Voice tech faces multiple challenges
The deployment of voice-based health technologies is not without its challenges, though. Ensuring compliance with data privacy and security requirements like HIPAA remains difficult, and regulators want companies to protect sensitive patient data in the light of growing threats posed by cyber-attacks. By hacking smart speakers, for instance, nefarious actors could gain access to user data, which is why Amazon recommends adding voice codes or logins to all health-related voice commands.
And despite many benefits, advanced tech still can’t replace doctors nor diagnose illnesses, but it can significantly improve the quality of medical services. Alexa healthcare skills might be an innovative service, but as Emily Kagan, the vice president of digital at the healthcare network Northwell Health, says, “Everybody feels like it is going to be really game-changing, but [w]e’re all still experimenting.” Furthermore, voice recognition solutions still require doctors to check notes for mistakes. Recording even a single inaccurate piece of information into EHRs can be a life-threatening mistake for patients, which is why tech firms have to carefully test new solutions before rolling them out.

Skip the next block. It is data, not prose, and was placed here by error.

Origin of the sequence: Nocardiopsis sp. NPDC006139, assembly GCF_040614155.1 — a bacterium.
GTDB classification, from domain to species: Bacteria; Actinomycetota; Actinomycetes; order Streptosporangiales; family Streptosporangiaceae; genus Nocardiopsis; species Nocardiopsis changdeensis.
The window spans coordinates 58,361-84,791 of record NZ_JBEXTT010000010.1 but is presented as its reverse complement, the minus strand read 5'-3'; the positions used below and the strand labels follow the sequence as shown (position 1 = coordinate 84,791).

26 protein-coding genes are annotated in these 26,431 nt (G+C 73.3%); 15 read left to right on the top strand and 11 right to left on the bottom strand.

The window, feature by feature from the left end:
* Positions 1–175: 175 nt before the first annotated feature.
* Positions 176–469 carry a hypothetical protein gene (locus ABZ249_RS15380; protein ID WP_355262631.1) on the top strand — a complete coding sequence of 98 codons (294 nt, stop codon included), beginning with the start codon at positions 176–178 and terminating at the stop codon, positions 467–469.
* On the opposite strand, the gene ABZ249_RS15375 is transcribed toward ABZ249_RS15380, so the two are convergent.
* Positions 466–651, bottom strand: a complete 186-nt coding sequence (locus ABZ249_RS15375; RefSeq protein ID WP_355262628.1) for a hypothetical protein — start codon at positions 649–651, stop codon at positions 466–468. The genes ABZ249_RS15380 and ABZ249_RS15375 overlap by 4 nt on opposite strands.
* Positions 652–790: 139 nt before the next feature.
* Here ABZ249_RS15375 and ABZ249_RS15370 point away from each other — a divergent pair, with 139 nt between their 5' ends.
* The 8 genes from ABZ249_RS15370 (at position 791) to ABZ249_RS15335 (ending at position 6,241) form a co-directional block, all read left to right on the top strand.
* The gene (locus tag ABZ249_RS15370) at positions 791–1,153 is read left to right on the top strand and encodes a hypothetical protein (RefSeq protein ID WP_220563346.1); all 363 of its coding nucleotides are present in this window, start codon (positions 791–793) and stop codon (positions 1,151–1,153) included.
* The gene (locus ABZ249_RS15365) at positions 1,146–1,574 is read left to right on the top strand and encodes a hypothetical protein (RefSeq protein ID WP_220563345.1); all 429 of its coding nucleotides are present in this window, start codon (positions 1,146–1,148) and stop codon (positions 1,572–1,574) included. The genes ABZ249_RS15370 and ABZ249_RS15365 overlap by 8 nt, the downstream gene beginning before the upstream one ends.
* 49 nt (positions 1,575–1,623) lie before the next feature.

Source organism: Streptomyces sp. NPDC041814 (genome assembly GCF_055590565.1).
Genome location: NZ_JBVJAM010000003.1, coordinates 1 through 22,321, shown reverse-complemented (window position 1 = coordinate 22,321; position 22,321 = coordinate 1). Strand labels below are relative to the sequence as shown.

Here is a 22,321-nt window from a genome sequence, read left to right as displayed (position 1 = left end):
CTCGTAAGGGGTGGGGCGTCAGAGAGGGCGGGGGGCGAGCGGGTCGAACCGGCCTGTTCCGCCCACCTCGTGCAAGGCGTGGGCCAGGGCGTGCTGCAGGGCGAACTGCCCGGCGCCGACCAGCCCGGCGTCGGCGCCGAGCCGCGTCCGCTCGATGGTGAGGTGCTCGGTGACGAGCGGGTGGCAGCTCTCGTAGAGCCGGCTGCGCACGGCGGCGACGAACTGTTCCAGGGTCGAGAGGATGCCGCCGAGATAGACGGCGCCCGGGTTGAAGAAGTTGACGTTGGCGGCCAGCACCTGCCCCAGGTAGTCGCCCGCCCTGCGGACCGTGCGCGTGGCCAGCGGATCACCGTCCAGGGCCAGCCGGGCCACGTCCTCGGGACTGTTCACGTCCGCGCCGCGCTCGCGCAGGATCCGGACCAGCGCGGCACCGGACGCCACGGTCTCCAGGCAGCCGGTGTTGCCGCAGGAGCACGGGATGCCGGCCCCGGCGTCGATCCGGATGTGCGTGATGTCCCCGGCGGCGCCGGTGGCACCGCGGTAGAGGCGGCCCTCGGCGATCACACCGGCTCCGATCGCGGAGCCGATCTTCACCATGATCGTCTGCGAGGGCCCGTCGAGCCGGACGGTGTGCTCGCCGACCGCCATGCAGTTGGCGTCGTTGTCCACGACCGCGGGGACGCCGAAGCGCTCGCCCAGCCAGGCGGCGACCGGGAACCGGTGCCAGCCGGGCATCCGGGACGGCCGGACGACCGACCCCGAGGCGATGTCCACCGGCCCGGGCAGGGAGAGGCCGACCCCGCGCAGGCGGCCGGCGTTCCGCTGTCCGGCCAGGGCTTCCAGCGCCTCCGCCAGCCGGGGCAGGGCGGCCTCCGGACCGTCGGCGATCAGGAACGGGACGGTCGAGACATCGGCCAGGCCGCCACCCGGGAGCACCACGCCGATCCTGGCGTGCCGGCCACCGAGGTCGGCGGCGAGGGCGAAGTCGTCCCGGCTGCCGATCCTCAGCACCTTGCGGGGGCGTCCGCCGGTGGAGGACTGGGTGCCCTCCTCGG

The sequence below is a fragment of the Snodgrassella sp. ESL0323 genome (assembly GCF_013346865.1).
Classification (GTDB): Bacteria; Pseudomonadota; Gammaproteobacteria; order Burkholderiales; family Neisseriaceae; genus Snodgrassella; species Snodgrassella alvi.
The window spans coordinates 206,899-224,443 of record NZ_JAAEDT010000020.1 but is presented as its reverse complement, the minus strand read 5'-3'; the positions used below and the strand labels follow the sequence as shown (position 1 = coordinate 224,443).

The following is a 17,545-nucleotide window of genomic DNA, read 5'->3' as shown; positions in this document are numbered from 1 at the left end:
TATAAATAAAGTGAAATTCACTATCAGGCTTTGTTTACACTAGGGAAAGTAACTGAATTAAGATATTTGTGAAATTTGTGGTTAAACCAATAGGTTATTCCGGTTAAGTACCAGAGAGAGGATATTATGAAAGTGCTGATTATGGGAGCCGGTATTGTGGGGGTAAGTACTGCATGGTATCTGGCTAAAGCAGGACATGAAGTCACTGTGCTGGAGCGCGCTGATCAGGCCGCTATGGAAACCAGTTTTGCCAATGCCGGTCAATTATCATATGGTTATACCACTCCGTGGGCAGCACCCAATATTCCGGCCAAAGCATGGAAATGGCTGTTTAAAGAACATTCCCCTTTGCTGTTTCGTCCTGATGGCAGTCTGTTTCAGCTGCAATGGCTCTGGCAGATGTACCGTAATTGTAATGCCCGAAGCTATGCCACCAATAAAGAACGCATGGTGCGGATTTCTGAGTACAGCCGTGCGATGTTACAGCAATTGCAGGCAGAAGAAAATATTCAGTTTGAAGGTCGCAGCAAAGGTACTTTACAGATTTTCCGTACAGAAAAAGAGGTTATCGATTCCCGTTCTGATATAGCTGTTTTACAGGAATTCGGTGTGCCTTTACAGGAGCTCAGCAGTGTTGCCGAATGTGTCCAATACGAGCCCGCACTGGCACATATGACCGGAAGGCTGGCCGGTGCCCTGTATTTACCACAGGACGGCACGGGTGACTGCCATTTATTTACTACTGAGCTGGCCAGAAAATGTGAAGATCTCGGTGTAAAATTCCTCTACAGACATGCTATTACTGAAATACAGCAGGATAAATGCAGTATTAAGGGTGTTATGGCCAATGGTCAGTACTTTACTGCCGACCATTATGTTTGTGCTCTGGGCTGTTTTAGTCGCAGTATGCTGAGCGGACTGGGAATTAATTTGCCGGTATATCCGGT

The next frontier in healthcare
AI’s ability to recognise speech is transforming people’s lives, enabling them to find health advice and reach out to doctors using nothing but their own voice. And tech firms now increasingly rely on conversational algorithms to tackle even more complex problems. From medication reminders and clinical documentation to clinical trials and cognitive diseases, engineers use voice tech to solve various issues. And as patients and hospitals warm up to the use of new technologies, voice is likely to become the next frontier in healthcare.